At some point, we leave the SUV and continue on foot. We do not know exactly where the horses are hiding, we just know we have to find them. As soon as we just conquer one hill, a new one emerges… Along the way, we meet a younger couple from Vojvodina, lovers of hiking in nature. They have been climbing, hiking and wandering since morning, but they do not give up. We are grateful for the unexpected company. It is easier. We joke and encourage each other. We finally see the much desired scene. Perseverance paid off this time. Several beauties calmly nibble on the grass, ignoring the newcomers. It was only when the young couple took the carrots out of their backpacks that they began to approach, slowly. The animal immediately smells food, but it also recognizes kindness. And they are not that wild, we thought. But be careful and gentle with these beauties.
There are several legends associated with the name of the Stolovi. According to one of them, the name comes from the main ridge that looks like a table from a distance. On the other hand, before the battle in Kosovo, Prince Lazar often hunted there, and benches and tables were made for lunch. According to the third legend, the first Serbian archbishop, Saint Sava, dined in a nearby monastery, Žiča.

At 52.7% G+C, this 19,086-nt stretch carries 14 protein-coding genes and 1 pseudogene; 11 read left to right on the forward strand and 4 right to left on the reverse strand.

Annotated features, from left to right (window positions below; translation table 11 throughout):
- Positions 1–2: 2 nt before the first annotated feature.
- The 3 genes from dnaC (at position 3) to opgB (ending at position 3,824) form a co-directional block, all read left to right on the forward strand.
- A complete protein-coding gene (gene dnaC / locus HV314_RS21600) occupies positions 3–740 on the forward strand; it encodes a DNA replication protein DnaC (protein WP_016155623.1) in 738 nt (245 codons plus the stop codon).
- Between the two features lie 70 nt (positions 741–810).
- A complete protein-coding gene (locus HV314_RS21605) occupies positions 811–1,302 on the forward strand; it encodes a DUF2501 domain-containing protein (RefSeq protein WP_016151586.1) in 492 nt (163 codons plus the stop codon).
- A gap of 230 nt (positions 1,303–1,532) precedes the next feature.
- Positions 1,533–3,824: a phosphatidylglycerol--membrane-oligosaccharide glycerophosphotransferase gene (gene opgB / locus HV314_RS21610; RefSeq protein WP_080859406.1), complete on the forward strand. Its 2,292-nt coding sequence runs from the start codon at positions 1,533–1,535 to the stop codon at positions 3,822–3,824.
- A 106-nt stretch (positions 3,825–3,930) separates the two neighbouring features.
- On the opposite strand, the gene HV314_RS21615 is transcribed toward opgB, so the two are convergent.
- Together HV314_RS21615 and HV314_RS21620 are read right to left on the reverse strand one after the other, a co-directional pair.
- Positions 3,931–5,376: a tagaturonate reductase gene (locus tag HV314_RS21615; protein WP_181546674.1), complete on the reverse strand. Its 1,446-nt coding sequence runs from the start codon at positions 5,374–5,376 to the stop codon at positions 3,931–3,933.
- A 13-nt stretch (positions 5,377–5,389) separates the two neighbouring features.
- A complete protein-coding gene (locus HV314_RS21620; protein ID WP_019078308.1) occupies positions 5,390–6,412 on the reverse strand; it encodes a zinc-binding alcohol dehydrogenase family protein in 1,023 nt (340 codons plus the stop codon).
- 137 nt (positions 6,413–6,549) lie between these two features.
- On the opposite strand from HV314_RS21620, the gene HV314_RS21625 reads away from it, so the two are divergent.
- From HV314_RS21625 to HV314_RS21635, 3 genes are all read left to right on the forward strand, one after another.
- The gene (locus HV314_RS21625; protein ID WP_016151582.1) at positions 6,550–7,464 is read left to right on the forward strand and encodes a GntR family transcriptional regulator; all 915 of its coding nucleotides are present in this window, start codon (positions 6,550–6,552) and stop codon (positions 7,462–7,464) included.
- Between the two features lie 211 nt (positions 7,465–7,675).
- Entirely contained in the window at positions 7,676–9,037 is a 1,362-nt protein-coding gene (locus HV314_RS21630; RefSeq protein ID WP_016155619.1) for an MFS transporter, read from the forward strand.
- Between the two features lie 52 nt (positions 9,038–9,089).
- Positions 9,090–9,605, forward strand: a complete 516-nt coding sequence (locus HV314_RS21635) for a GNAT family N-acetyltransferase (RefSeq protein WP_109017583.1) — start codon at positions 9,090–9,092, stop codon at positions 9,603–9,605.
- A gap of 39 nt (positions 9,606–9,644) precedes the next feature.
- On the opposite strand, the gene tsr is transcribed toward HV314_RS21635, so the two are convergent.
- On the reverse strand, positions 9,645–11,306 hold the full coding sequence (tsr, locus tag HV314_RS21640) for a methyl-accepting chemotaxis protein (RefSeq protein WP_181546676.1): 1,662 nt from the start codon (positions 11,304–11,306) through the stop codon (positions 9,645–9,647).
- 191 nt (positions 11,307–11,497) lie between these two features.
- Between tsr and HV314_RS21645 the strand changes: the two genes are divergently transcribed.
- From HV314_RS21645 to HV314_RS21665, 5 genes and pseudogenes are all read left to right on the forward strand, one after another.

The nature of the Stolovi is completely untouched and wild, like its most famous inhabitants. Not very wooded and quite dry, without streams and springs. Pastures, low vegetation, shrubs, wildflowers, and hills that stretch indefinitely.
We are satisfied, but exhausted. Our vehicle presumably also needs refreshment. The nearest gas station is in Kraljevo – NIS Petrol. We are not wasting time. We pay for fuel with the Drive.Go app, without going to the cash register. From the car, ‘cause we are in a hurry.
2. Because Maglič is the guardian of the heart of Nemanjić dinasty’s Serbia
Raised on a high, steep cliff. Hard to access. Almost unconquerable. It has survived hundreds of wars, uprisings and riots. It owes the appreciation to its position, but also to the fog, which would often occupy its bastions. According to folk tales, it had been named after that fog.